Thursday, August 12, 2010

The ICU Hangover

Last night was the worst night in the MICU I have had so far in residency. It was not for any one particular reason but I found today when I woke from the 3 hours of sleep I enjoyed after that 32 hour marathon was something of an emotional, physical and spiritual hangover. Of the 30 or so critical ICU patients I was supposed to be watching over with the Intern on call and the new ICU admissions pouring through the Emergency Department I can't say we did anyone any real benefit. As a matter of fact I honestly feel we may have done some harm. Not in a medical sense. We kept everyone's electrolytes repleted. We managed pain with opiates and sedatives. We adjusted ventilators so that the blood flowing through their arteries did not become too acidic or alkaline. We pierced their skin & bones with radiation so that we could peer into their cavities & organs and predict the upcoming failures of their flesh. When faced with a pulmonary infiltrate or an elevated lactic acid we poured chemicals through their veins designed to kill the small invading bacteria or to artificially elevate their failing blood pressure. We flooded them with saltwater to keep their collapsing cardiovascular system functioning - 20 liters, 30 liters, more..... Their skin begins to weep this fluid into the sheets as their bodies swell and their skin stretches. The ventilator pressures rise to fight the fluid flooding their lungs and their bodies begin to rebel - coughing and gagging on the tube in their throat we placed there to control this expected 'complication'. We increase the sedatives to save them from the suffering all this would cause and throughout the night if we do all this just right the bedside ECG monitors and invasive blood pressure catheters reassure us that we are in control, that we are succeeding.

I woke this afternoon feeling unclean in some way - a sort of "morning after" shame you might feel after waking from a night that is mostly a blur - a memory that you struggle to bring into focus. After a cup of tea and some reflection I honestly feel that the only good I might have actually done last night was for a single frightened & frail hospice patient & their family. Not because I ordered narcotics to ease their pain or spent hours talking with them about the arsenal of treatments and technology we had at our disposal to try and somehow stop that inevitable train-load of pain. The best thing I did was to push back. The best thing I did was to question the decisions of those more senior to me - those with more experience, more knowledge and more authority. Medicine is very much a hierarchy and this does not always go over well, especially when the Emergency Department was being over-run with trauma, death and social dysfunction. The residents were being stretched to the edges of their ability last night to manage the chaos and you could see it on their faces. The attendings were under the pressure to oversee this all and guarantee not only the safety of the patients but the education of the residents and students. The nurses are trying to balance the demands of patients and doctors both. This entire system has a certain unspoken order and expectation regarding the flow of decisions. Hitting your brakes in the middle of this highway causes a lot of squealing rubber and usually just causes a lot more work for yourself in the end. Not only do you risk angering and infuriating some of the attendings by questioning their decisions and the system, you actually make more work for the overworked all around you while they have to readjust to your unexpected maneuvers. It is just easier sometimes to accept the admission, write the orders and the notes. Just order the drugs and move the patient upstairs to the ICU so the Emergency Department can start seeing one of the many sick patients waiting on the ambulance gurney in the hall screaming for attention. Despite all this, the best thing I did was to listen to my heart and tell those around me that this was wrong. Despite my pager's incessant intrusions alerting me to potential emergencies all over the hospital I took the time to say no, to make the calls, to argue my viewpoint and reasoning.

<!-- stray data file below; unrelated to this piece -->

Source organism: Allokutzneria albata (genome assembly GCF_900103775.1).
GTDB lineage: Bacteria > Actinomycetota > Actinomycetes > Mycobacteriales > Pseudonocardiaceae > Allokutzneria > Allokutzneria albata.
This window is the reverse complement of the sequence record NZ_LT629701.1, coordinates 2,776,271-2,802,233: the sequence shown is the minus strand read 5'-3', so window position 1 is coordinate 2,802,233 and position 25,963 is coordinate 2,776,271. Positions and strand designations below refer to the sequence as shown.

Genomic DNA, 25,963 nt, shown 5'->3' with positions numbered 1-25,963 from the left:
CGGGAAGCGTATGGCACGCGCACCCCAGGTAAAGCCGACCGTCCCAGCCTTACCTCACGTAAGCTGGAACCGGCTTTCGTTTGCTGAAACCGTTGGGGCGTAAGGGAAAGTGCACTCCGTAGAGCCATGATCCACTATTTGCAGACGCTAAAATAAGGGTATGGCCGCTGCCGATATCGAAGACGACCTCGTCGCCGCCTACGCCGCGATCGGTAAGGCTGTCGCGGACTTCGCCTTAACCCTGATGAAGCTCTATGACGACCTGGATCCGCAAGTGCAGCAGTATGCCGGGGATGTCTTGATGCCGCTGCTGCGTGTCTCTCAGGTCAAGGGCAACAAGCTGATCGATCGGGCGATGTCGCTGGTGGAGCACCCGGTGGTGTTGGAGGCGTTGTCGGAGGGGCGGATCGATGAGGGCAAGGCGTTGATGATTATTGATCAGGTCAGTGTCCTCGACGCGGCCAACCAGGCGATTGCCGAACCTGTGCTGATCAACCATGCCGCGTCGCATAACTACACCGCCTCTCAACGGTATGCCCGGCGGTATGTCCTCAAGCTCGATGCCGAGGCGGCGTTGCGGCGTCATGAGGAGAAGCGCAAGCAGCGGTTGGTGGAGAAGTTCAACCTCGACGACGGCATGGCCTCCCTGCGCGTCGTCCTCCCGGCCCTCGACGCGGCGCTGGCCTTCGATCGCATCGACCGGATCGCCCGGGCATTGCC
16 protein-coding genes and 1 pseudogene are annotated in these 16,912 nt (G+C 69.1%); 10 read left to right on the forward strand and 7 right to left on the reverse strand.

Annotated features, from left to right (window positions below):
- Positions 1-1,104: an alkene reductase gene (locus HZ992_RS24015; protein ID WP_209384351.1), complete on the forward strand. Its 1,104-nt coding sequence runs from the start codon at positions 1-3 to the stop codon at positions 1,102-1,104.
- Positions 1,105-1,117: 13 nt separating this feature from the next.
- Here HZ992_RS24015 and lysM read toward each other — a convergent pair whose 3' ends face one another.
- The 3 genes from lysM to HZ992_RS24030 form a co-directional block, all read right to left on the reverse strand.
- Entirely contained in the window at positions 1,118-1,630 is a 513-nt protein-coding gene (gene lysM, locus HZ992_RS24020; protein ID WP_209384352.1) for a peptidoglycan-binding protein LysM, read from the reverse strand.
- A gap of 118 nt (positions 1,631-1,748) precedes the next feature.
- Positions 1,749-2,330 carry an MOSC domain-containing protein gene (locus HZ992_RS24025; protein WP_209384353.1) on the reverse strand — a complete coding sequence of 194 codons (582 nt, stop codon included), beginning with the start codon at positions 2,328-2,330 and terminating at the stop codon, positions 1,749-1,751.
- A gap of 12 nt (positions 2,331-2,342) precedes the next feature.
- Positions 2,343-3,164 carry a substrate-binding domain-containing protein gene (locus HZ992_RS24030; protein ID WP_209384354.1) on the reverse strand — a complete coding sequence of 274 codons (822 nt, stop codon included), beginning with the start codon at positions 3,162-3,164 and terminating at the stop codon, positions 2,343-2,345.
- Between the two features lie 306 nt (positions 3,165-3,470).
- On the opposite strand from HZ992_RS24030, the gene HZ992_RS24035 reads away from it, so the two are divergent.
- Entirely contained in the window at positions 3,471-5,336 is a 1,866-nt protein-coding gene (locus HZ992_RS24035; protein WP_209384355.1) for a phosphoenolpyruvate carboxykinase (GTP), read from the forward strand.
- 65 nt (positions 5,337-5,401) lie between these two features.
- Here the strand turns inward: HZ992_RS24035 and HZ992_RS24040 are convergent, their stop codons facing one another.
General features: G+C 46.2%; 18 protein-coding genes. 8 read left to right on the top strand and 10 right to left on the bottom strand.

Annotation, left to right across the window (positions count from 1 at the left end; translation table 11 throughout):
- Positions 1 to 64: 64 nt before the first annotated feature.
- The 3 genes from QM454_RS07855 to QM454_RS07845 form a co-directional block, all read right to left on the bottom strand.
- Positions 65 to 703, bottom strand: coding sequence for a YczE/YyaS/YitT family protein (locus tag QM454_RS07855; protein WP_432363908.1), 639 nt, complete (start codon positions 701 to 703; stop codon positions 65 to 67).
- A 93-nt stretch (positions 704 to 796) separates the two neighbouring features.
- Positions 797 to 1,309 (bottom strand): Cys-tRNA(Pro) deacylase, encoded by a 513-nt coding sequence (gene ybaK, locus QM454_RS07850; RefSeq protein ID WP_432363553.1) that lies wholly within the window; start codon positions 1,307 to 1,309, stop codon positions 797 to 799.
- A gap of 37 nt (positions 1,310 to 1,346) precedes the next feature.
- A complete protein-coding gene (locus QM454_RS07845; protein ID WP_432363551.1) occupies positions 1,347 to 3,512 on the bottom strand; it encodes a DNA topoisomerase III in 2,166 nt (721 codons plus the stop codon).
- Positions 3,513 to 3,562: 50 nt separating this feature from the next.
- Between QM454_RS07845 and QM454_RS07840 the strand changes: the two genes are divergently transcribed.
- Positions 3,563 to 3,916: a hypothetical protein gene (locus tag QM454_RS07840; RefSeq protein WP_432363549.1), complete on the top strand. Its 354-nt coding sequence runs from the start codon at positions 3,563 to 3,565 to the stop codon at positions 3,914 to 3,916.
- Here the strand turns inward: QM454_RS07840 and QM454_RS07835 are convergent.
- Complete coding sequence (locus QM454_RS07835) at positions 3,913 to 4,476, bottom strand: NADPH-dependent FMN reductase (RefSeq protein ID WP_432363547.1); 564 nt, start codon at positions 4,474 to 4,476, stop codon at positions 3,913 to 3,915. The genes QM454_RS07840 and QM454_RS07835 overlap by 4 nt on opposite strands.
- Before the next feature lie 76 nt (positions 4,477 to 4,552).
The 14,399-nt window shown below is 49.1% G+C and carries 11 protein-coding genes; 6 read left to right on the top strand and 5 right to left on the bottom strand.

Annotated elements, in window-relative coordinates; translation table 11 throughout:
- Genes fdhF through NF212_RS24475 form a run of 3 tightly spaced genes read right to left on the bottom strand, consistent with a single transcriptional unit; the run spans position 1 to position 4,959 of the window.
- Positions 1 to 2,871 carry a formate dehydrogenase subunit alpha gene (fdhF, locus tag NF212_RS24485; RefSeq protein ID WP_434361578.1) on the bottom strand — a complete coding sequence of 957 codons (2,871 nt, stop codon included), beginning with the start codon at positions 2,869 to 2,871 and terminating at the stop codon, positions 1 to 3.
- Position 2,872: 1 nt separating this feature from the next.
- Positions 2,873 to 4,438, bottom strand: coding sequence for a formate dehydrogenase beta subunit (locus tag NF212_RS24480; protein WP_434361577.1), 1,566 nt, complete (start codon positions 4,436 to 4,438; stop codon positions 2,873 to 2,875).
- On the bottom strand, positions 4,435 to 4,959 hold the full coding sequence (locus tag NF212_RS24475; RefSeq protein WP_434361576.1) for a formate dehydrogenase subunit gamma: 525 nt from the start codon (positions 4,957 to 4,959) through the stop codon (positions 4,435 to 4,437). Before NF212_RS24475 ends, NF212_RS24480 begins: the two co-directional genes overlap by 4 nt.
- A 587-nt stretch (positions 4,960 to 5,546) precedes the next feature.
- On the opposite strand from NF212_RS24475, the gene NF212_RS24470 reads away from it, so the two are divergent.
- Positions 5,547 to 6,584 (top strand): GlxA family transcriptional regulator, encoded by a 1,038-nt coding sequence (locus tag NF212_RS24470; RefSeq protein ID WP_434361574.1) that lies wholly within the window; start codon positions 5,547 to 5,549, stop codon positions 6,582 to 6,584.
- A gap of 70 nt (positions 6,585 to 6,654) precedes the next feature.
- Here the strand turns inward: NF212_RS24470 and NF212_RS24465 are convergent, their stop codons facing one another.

People are scared at the end, and too often the family panics and calls 911 in the hopes that the moment they have been dreading is not really here, that perhaps they can hold it off just a little longer. From the ER they get admitted to the ICU where they are absorbed into the machine of medicine because in this society we have decided that death must always be fought. People run from it at the end, which I can understand, but the I honestly feel that the only way to find the beauty and love at this moment is to embrace it. The end is always painful and no narcotic or benzodiazepine can change that. What I do truly believe is that being surrounded by those you love at that very moment in a familiar and peaceful place will offer lasting comfort and solace to those left behind with the memory. What I end up seeing too often is people facing that moment surrounded by strangers in blue scrubs breaking their ribs with well intentioned CPR while others are pressing needles into their flesh. The IV pump and ventilator alarms scream out as chemicals are being pushed through the veins of a dying person in hopes of restarting a stopped heart or perhaps trying to buy a few extra beats. Sometimes the family stands at the door and watches this orchestrated chaos of trauma inflicted onto a frail and dying body in some desperate attempt to fend off the elephant in the room. So far most of what I see occur in the medical ICU is the only aspect of medicine I have grown a true moral repulsion for.